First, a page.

The Pentagon deployed three Navy ships, nearly two dozen aircraft and hundreds of Marines to help with recovery efforts in Puerto Rico and the U.S. Virgin Islands, where they were needed to relocate hospital patients and others displaced by the storm, and haul in relief supplies.
One ship, the USS Wasp, was off St. Thomas on Thursday coordinating medical evacuations. Two others, the USS Kearsarge and the USS Oak Hill, were expected to be in position by Friday.
The military will provide generators, fuel and gas, water-purification systems and tools to clear roadways choked with storm debris, according to U.S. Northern Command. The Army Corps of Engineers sent teams to both U.S. territories to help restore electricity, and National Guard personnel were activated to help with evacuations and search-and-rescue efforts.
As of Thursday night, no other countries had asked for the U.S. military’s help, one official said, but Defense Department planners were preparing as though such requests may come.
“It’s safe to say things may progress,” John Cornelio, a spokesman for Northern Command, told The Post. “I don’t want to get ahead of ourselves, but one of the things DOD can provide is capacity.”
As night began to fall Thursday, the most powerful storm ever recorded in the Atlantic Ocean was punishing the poorest country in the Western Hemisphere — Haiti, a nation still recovering from a massive 2010 earthquake and Hurricane Matthew last October. That storm, bearing Category 4 force when it made landfall Oct. 4 along Haiti’s southwest coast, killed more than 500 people on the island and injured more than 400 others.
As Irma moved away from the vulnerable nation, assessments by aid organizations began in the flood-prone north. The storm passed further off the coast than some had predicted, and very preliminary indications suggested the hit had perhaps not been as bad as feared.
Nevertheless, there were indications of severe damage in some communities. Houses in Malfeti, a municipality of several thousand near the northeastern city of Fort Liberty, were flooded “until the roofs,” according to Fort Liberty Mayor Louis Jacques Etienne, who is also responsible for smaller nearly municipality.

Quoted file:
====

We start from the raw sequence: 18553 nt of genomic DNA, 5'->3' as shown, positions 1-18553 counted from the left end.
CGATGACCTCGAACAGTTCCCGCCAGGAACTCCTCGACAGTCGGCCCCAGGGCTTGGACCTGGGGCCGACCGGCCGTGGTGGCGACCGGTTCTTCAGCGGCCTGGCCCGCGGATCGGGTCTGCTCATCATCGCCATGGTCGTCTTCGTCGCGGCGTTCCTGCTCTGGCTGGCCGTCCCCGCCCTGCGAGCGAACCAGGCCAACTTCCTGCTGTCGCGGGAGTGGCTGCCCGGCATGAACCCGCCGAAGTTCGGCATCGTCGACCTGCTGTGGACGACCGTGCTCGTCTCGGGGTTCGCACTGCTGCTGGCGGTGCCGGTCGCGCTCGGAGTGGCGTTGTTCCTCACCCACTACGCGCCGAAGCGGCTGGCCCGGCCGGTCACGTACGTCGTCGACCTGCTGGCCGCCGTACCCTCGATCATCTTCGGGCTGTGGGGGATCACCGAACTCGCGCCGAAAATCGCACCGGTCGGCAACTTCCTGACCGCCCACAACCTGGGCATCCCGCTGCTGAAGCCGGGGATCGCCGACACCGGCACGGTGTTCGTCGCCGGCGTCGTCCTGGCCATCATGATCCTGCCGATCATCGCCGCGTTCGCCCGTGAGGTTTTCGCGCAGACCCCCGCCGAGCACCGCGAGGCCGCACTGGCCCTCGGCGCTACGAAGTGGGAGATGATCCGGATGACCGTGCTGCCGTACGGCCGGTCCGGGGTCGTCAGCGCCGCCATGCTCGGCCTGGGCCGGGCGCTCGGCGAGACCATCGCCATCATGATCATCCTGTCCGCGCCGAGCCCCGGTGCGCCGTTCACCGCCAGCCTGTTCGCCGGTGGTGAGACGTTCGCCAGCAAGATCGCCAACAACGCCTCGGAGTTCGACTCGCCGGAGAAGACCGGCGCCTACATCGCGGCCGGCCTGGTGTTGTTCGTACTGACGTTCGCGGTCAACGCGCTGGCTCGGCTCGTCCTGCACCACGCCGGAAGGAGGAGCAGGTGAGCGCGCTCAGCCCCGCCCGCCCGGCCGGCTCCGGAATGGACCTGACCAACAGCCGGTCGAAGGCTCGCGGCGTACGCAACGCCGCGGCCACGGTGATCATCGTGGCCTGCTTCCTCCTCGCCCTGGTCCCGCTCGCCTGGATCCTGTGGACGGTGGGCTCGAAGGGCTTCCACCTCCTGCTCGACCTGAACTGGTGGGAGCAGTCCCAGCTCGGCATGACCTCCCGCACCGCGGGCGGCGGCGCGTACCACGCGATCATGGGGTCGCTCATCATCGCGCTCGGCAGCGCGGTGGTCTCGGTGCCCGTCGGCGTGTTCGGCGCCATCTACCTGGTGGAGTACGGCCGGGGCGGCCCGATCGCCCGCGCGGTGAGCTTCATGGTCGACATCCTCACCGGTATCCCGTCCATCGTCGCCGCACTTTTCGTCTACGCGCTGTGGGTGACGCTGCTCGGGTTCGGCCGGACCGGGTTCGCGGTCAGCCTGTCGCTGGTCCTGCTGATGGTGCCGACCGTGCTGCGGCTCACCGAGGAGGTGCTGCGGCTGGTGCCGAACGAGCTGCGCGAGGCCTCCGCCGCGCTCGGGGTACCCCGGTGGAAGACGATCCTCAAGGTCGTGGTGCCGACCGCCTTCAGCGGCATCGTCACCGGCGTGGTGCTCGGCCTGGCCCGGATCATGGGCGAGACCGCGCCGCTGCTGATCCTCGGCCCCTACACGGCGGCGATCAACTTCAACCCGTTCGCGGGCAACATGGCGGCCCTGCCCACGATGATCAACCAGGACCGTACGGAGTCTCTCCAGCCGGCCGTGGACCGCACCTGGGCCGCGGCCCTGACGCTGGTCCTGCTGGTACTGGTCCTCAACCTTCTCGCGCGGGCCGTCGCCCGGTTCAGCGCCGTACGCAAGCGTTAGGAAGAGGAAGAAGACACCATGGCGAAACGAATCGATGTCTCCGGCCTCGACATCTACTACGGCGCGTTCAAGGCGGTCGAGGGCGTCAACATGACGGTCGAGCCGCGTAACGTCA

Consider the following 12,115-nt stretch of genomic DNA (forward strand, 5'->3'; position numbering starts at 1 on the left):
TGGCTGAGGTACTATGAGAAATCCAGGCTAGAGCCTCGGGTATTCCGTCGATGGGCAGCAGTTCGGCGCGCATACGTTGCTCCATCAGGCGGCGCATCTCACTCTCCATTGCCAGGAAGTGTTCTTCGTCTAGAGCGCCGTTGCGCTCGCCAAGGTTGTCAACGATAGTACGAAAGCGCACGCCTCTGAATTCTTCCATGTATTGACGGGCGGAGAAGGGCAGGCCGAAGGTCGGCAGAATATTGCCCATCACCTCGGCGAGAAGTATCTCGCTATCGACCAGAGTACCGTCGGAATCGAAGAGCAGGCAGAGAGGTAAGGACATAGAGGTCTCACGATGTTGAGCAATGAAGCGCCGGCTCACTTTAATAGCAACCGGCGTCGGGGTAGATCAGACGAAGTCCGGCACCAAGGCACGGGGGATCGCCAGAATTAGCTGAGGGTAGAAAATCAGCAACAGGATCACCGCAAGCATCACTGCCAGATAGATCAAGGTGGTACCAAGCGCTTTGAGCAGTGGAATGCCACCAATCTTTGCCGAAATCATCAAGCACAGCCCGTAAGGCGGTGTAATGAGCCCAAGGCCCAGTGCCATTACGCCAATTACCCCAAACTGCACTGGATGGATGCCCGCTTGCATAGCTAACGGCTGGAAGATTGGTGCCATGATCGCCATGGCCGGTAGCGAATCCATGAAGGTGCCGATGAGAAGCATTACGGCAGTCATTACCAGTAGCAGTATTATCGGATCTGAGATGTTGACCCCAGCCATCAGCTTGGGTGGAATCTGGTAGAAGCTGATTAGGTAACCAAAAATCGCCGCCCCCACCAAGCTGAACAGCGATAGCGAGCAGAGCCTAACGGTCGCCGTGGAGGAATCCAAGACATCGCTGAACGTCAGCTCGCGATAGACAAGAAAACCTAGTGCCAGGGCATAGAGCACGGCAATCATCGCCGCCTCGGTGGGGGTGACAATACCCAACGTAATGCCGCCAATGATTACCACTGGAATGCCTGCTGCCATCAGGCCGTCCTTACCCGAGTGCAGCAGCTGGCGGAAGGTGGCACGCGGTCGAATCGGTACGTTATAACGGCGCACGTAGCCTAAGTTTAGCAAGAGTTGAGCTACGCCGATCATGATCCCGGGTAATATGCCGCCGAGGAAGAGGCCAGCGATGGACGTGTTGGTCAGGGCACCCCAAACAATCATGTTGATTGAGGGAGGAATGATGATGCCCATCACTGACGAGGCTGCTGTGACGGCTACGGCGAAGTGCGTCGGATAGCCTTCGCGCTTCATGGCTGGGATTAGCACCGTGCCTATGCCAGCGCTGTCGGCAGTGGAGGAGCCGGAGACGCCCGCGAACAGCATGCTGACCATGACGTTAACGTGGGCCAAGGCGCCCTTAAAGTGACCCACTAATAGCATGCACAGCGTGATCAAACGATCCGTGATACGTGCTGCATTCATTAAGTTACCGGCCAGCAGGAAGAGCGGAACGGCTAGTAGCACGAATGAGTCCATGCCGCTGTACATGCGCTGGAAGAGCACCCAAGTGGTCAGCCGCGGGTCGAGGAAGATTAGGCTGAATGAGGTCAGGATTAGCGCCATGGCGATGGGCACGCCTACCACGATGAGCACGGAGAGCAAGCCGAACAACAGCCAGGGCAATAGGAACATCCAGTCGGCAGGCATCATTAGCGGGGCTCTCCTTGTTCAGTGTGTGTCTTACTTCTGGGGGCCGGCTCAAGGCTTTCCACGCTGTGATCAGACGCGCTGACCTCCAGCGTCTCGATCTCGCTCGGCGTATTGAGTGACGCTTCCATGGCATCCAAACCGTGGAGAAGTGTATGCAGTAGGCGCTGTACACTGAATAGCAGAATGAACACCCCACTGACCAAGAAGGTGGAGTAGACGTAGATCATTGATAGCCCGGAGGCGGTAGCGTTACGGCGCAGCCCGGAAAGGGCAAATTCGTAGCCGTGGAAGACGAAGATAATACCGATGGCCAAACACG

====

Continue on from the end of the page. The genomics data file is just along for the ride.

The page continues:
“It is completely underwater, until the roofs!” Etienne said by phone after surveying the damage himself.
Etienne, who dubbed Irma a “nuclear hurricane,” added that in Fort Liberty itself, a city of 37,000, houses had collapsed and roofs had flown off homes.
Prime Minister Jack Guy Lafontant’s office issued a national notice advising citizens to return to work on Friday, while saying the government “is implementing actions to help the population to adequately face this natural disaster.”
Haiti’s Civil Protection Agency reported early Friday that one person was missing and three were wounded, including two in the northern town of Dondon when a tree collapsed on their house. A third person was wounded in the northern city of Cap-Haïtien.
The agency reported, “moderate flooding” in four northern provinces, and said a bridge linking Haiti to the Dominican Republic had collapsed in the border city of Ouanaminthe.
Gonaives, a low-lying northern city highly prone to devastating flooding, was a major concern in Haiti. But Mayor Neil Latortue said the damage had “not too bad at all.” Some trees fell outside the city limits, and debris filled the streets. But he said no major damage had been reported.
“We are trying to get businesses back up and running today,” he said.
Elsewhere in the Caribbean, French officials said St. Martin is without electricity, fuel and drinking water. About 800 rescuers arrived Thursday and more were on the way.
French Interior Minister Gérard Collomb said that “even the strongest buildings are destroyed” on the French side of St. Martin, while French Prime Minister Édouard Philippe said that four people had been found dead there and another 50 were injured.
In addition, four people were reported killed on the U.S. Virgin Islands, according to authorities there who described “catastrophic” damage. There was at least one death reported on the British island of Anguilla, another on Barbuda and one on the Dutch part of St. Martin.
In Puerto Rico, Irma knocked out nearly half of the 1,600 cellphone towers on the financially strained island, leaving many residents without service, local media reported. More than 1 million people lost power. The island’s power authority had warned before the storm that damage could leave some neighborhoods without electricity for up to six months because of precarious infrastructure.
In the Dominican Republic, which shares Hispaniola with impoverished Haiti, the civil defense director, General Rafael A. Carrasco, said at least 2,721 homes have been damaged. The government said nearly 7,000 people had been evacuated from their homes, and 7,400 tourists had been moved from beachside hotels in Bavaro, Puerto Plata and Samana to the capital, Santo Domingo.